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What will happen when 10 threads will subscribe to the same event and the event fires? Which thread will pick it up?

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What you mean threads ? How thread can subscribe to event ? I think you meant something different... –  Incognito Aug 13 '10 at 19:16
    
10 Threads executing the same method which subscribes to one event. –  koumides Aug 13 '10 at 19:19
    
This question is a little confusing or may be not understood properly. If the Event is a Windows event (i.e., created by CreateEvent) and multiple threads are waiting for it to be signaled, then ScottTx's answer seems to be correct. If the Event is the application framework's event (similar to Delphi or C# OnClick event of a button) then many answers may be correct! (but then again how can multiple threads subscribe to one application event?!!). This message is meant to give readers a heads up, even though this is an old question. –  ssh Sep 28 '11 at 18:40

6 Answers 6

up vote 14 down vote accepted

Thread's don't subscribe to events, objects do. When an event fires, all of the registered handlers execute on the same thread (the one that raised the event). There's no built-in facility for events to fire on multiple threads.

A handler can choose to forward the event information to a separate thread, if desired, but that's not part of the built-in mechanism of event dispatch.

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If you want a more asynchronous view of events, you could check out Rx. Using Rx, it's pretty easy to marshal events to a particular thread (assuming it has a SynchronizationContext to marshal to, of course). –  Stephen Cleary Aug 13 '10 at 19:22
    
i think threads are also objects... :) –  ultrajohn Aug 13 '10 at 19:30
    
@ultrajohn: booooo! :) –  Merlyn Morgan-Graham Aug 13 '10 at 19:36
    
in Java, Threads are objects... :) –  ultrajohn Aug 13 '10 at 19:40
    
Threads are not objects. A threads is something the CPU and the OS gives you, it's an execution path, an execution context. You have objects that gives you access to the details related to those threads, but saying that "threads are objects" is false. –  Lasse V. Karlsen Aug 13 '10 at 19:49

If by "event" you mean a Win32 synchronization Event (which is how I read the question) then it depends on how the EventWaitHandle is created. If its manual reset, the event will signal all threads and all will execute. If its auto reset, a single thread will be signalled and executed. Any of your 10 threads waiting on the event could be chosen.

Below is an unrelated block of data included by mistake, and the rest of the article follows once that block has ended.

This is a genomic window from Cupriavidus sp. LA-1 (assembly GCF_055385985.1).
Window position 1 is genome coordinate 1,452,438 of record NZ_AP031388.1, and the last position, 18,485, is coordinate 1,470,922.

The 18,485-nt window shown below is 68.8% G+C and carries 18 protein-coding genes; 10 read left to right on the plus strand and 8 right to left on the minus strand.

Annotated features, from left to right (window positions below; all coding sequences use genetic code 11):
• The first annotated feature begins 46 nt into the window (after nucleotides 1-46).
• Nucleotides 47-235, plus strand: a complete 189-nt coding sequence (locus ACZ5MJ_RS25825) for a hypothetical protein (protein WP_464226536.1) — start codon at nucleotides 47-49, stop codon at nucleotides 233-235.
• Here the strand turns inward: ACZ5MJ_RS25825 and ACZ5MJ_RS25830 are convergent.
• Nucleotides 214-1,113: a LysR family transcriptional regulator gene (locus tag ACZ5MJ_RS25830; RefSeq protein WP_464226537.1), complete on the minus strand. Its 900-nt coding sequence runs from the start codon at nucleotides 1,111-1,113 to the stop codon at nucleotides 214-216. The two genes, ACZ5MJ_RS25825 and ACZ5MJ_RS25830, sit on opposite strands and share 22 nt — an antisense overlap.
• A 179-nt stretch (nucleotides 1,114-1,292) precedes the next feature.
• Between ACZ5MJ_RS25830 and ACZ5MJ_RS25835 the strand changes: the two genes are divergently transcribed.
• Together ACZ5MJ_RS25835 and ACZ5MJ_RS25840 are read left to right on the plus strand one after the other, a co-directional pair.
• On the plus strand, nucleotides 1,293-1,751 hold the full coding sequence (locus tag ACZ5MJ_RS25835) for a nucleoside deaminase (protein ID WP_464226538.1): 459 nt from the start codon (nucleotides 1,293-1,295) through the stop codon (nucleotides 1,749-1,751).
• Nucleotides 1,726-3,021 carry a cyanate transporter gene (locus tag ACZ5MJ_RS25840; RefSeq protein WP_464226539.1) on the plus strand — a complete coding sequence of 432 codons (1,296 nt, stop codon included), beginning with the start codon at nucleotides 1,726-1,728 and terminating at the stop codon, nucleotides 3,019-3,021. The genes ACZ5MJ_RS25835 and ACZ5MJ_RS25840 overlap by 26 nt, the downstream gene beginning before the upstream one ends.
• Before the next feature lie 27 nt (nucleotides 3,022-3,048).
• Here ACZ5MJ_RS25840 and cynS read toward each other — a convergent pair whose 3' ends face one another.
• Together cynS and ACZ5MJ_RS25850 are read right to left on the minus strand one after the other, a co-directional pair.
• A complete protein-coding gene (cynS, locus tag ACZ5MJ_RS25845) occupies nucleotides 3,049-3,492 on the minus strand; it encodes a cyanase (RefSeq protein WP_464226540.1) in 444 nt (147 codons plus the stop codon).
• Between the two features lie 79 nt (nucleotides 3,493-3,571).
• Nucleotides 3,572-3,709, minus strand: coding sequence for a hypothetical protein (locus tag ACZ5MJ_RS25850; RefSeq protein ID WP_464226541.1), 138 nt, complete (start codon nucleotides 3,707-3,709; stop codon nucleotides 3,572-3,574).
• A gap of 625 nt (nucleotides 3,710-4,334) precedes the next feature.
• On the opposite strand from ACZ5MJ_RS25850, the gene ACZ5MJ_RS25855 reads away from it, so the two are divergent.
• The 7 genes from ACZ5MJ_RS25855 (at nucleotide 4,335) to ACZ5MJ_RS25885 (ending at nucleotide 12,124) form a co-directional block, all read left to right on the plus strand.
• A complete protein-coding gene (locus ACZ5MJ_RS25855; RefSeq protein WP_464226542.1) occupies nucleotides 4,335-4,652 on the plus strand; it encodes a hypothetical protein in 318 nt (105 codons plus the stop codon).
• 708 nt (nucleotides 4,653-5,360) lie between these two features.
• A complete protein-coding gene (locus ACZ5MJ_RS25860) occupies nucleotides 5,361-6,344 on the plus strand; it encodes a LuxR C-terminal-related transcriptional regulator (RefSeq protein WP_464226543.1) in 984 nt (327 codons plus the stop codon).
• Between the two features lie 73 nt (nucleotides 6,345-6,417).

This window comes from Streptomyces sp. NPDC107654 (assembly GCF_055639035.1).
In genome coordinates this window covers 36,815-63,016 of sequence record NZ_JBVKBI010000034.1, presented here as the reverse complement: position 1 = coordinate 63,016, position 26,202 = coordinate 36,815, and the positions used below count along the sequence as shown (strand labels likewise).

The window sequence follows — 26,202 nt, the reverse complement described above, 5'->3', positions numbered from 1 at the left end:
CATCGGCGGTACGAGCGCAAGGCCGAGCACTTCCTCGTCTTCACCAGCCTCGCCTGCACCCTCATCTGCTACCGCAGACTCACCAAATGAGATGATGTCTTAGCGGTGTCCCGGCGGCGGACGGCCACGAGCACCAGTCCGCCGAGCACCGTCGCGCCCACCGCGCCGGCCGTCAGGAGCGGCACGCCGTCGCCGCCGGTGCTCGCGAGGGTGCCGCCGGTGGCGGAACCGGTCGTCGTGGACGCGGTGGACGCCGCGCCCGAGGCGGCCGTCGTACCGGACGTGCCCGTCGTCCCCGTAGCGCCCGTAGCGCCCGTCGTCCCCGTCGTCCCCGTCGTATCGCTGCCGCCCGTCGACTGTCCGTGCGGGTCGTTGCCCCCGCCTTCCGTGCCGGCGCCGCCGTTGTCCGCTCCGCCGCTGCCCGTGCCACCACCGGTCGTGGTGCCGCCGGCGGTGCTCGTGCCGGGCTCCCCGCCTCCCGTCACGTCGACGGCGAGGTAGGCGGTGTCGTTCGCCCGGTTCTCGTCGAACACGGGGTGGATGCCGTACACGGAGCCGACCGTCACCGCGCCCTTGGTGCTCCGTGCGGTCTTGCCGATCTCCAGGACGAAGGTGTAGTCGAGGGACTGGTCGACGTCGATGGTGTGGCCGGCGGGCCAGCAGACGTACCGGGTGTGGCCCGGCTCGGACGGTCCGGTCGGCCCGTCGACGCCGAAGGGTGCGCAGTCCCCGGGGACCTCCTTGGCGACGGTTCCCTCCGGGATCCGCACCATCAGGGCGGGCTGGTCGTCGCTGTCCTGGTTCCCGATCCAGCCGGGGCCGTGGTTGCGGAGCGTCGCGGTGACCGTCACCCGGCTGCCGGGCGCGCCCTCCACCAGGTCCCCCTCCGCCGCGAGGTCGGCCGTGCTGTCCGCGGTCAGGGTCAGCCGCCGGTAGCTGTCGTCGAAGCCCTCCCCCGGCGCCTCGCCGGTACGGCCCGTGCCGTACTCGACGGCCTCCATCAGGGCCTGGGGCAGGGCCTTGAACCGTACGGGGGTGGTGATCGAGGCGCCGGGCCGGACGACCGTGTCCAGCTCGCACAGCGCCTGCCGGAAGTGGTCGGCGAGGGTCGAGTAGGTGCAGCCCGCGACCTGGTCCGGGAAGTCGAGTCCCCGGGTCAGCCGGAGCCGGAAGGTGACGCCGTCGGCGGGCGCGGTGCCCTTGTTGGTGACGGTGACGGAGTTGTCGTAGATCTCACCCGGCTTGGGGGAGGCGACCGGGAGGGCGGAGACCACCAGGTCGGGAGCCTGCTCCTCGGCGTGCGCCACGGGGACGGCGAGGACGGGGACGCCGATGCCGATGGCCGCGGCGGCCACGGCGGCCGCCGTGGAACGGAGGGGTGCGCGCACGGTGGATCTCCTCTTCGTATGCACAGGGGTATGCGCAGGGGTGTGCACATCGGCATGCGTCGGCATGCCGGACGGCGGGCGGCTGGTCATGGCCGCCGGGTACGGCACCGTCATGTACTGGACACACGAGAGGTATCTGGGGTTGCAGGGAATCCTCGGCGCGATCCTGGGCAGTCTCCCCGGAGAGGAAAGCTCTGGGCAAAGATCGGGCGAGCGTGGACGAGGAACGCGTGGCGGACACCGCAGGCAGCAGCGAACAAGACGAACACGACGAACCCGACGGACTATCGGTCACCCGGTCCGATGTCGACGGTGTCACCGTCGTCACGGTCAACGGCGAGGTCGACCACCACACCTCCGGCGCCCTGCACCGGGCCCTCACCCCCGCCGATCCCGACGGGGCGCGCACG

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I think what you mean here is that multiple objects on separate threads subscribe to an event.

All of the handlers will be called but on the same thread that invoked the event.

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The answer to your question I guess is it depends on the implementation of the event dispatcher... Usually you use a list to keep track of all the event handlers which subscribed to a particular event, so most likely in terms of this kind of implementation, the first handler that gets fired is the first event handler that got subscribed if you of course call all the relevant procedures synchronously, if not, then it depends... just a thought..

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If you want to know which object will pick up the event, every object that subscribes to an event will pick up that event, but each will run on the thread that the event occurred on.

If you want to know which object will pick up that event first see ultrajohns answer.

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I think if I understand your question. You mean to ask your object exposes a event that user of your object can subscribe. If 10 different users of your object has subscribed to this event, and at some point you fire the event, what would be order (or simultaneously) the event handlers would be invoked?

Answer: Since the event handler execution happens on the same thread who fires it (in this case your object's processing thread) can only process one handler function at a time. The order is not guaranteed (meaning not necessarily first subscriber would executed first and last would be executed last). I hope this answers your question. The bottom line is all 10 handler would be called and none would be in parallel. They will be executed one after another. I have seen people accidentally subscript to save event twice and then seeing the action happening twice and having hard time figuring out why some things are happening multiple times.

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